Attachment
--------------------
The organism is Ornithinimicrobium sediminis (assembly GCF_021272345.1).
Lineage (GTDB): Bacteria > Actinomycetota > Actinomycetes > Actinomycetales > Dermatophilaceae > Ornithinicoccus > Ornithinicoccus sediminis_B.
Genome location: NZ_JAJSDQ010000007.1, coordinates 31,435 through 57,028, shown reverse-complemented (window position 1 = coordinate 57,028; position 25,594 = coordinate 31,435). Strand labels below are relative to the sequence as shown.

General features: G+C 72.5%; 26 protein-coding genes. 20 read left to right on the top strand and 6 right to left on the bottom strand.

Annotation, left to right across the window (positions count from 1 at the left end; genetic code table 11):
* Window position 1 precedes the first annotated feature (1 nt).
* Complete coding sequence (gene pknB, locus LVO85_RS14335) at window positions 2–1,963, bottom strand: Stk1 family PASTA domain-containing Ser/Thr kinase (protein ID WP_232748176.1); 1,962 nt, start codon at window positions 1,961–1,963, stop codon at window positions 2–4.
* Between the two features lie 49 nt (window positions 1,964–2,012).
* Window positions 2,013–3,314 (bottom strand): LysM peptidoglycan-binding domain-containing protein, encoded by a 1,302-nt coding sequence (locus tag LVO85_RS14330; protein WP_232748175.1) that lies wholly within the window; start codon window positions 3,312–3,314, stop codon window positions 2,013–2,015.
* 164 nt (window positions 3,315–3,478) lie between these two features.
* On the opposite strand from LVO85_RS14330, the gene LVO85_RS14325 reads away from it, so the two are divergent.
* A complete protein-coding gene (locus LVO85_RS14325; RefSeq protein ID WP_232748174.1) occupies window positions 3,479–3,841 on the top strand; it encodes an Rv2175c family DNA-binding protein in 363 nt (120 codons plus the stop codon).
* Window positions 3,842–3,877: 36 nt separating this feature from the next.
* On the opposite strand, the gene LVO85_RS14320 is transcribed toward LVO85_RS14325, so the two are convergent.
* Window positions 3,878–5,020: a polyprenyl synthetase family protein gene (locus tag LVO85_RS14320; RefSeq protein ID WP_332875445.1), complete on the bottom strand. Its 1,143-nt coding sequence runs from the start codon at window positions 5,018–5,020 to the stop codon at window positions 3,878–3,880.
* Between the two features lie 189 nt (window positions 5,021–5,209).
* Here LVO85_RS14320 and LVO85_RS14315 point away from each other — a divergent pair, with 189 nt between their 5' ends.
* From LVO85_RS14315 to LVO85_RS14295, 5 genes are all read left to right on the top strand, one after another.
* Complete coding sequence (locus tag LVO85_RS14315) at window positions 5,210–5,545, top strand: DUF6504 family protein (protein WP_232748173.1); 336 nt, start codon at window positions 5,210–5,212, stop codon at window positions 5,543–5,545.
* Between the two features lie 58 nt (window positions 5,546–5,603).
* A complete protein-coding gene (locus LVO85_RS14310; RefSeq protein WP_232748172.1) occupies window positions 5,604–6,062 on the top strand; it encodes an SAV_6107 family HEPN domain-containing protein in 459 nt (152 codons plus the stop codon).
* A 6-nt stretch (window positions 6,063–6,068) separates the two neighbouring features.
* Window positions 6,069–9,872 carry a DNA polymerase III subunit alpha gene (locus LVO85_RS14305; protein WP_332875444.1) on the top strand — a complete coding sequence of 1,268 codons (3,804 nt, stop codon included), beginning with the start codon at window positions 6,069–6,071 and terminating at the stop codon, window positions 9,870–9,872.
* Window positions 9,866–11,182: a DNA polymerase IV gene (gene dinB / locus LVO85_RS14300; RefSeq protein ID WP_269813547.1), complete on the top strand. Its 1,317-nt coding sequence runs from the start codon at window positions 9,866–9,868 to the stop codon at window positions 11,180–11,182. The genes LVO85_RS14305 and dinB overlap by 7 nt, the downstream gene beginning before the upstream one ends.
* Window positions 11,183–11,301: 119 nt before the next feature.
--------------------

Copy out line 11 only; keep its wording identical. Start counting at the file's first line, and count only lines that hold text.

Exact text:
* On the opposite strand from LVO85_RS14330, the gene LVO85_RS14325 reads away from it, so the two are divergent.